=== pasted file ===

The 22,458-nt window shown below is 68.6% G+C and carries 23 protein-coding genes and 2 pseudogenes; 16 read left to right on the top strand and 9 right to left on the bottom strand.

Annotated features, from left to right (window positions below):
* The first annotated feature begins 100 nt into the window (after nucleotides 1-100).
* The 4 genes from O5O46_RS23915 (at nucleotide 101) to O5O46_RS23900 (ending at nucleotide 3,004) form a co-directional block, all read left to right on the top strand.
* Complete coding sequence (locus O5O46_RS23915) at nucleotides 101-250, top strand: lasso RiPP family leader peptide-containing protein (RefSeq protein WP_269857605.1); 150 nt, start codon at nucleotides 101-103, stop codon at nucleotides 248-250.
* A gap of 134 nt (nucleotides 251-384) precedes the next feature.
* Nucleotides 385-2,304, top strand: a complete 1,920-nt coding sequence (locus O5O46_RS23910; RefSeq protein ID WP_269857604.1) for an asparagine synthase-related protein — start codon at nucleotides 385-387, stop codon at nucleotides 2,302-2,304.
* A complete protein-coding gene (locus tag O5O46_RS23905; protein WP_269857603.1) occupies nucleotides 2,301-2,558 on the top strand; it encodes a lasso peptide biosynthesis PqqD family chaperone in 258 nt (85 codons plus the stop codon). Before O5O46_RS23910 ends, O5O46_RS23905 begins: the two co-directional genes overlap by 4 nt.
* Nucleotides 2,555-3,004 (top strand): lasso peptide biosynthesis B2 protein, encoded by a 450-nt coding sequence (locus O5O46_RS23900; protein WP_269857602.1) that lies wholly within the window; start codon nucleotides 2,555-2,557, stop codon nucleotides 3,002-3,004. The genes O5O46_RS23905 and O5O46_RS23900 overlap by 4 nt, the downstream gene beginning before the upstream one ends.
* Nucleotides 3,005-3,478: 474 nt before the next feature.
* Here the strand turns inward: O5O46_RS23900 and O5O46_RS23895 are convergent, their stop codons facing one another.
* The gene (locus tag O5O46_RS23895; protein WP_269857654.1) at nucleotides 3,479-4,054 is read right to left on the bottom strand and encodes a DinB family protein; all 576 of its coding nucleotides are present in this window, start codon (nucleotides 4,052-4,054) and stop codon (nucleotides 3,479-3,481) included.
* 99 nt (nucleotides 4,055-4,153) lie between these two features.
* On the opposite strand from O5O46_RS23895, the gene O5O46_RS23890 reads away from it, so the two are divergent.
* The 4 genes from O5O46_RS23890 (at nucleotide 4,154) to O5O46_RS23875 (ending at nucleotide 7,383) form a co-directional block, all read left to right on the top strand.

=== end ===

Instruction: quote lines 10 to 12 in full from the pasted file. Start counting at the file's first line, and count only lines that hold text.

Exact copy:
* Nucleotides 3,005-3,478: 474 nt before the next feature.
* Here the strand turns inward: O5O46_RS23900 and O5O46_RS23895 are convergent, their stop codons facing one another.
* The gene (locus tag O5O46_RS23895; protein WP_269857654.1) at nucleotides 3,479-4,054 is read right to left on the bottom strand and encodes a DinB family protein; all 576 of its coding nucleotides are present in this window, start codon (nucleotides 4,052-4,054) and stop codon (nucleotides 3,479-3,481) included.